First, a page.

The “DUI court process” refers to all the procedural and legal steps that take place in the life of California DUI cases. It is critical for any person facing this process to seek the help of a skilled criminal defense or DUI attorney. The potential penalties for a driving under the influence conviction can include:
Some of the most common steps within the DUI court process include:
- the traffic stop, roadside investigation, and arrest,
- a DMV hearing regarding a motorist’s license suspension,
- certain court procedures such as arraignment and a possible trial, and
- sentencing (if there is a DUI conviction).
Note that people arrested or accused of a DUI can always raise a legal defense on their behalf. An effective defense can work to reduce or even dismiss a drunk driving charge. A few common DUI defenses include attorneys showing that:
- a police officer stopped or arrested a party without probable cause,
- there were errors in a breath test or blood test, and/or
- there were inaccuracies in field sobriety tests.
Our California criminal defense attorneys and DUI defense lawyers will highlight the following in this article:
- 1. What happens during a typical California DUI investigation?
- 2. What happens after a California DUI arrest?
- 3. What kind of lawyer should I hire following DUI charges?
- 4. What is the California DMV hearing process?
- 5. What are the most important DUI court proceedings in a given case?
- 6. What are the best legal defenses for a California DUI?
- 7. What are some DUI penalties?
1. What happens during a typical California DUI investigation?
An investigation is the first step in the California DUI court process. It typically begins after a driver is pulled over by the authorities (for example, for a traffic offense or because of an accident).
If the police suspect that a motorist is under the influence or intoxicated, he/she might report that:
- the motorist emitted an odor of alcohol from his/her breath, or
- the motorist displayed “objective signs of intoxication” (such as red bloodshot eyes, slurred speech, and a flushed face).
An officer will then ask the suspect to perform a variety of
- roadside field sobriety tests (FSTs), and perhaps even
- an on-the-spot breath test, known as a Preliminary Alcohol Screening (PAS) test.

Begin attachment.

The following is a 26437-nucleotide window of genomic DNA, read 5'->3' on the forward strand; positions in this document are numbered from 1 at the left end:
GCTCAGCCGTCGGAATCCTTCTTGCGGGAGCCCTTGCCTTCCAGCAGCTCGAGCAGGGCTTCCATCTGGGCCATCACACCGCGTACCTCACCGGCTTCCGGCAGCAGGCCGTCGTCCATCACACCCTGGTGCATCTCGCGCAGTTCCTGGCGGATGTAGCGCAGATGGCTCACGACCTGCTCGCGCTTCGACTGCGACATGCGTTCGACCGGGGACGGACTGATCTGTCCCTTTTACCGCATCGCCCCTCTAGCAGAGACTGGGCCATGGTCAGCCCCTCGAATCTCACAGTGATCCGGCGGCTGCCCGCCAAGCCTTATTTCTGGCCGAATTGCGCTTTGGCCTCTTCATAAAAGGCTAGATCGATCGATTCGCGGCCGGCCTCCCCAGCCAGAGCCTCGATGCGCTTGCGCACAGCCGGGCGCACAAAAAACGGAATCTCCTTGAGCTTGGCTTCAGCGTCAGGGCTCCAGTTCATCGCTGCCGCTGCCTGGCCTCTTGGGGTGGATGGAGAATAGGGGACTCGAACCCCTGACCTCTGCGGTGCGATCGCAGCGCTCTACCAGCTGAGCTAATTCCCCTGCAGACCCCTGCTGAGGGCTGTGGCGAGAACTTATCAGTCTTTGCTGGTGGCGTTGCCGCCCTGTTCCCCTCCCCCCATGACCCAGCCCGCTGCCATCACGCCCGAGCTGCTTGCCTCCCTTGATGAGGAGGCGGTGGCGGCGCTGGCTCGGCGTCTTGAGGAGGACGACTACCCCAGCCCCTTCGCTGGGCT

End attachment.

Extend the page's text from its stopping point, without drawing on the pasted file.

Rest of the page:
Based on the officer’s observations, the officer may arrest the driver for DUI, per Vehicle Code 23152a VC (driving under the influence).1
2. What happens after a California DUI arrest?
After people are arrested for DUI, the arresting officer will take them to a
- police station, or
- jail for a blood or breath test to measure their blood alcohol concentration (BAC).
If a breath test result shows a BAC of 0.08% or higher, the arrestee will additionally be charged with Vehicle Code 23152b VC (driving with a BAC of .08 or higher).2
Note that a police officer at this point may also require a suspect to take a blood or urine test if the officer suspects drug use.3
If a suspect refuses to submit to a chemical test, the party will still get arrested for drunk driving. But he/she will additionally face a “refusal” allegation. A refusal charge carries additional DUI penalties, including a one-year driver’s license suspension and a mandatory two days in county jail.4
Once the authorities complete their DUI tests, they book and usually release the arrestee. Depending on the facts of the case, drivers may get released if they:
- post bail, or
- sign a promise to appear in court on an assigned court date.
The arresting officer then completes his/her police report concerning the DUI and submits it to the local prosecuting agency for review. A prosecutor will then either:
- decline to file charges, or
- formally charge the driver with a California DUI.
3. What kind of lawyer should I hire following DUI charges?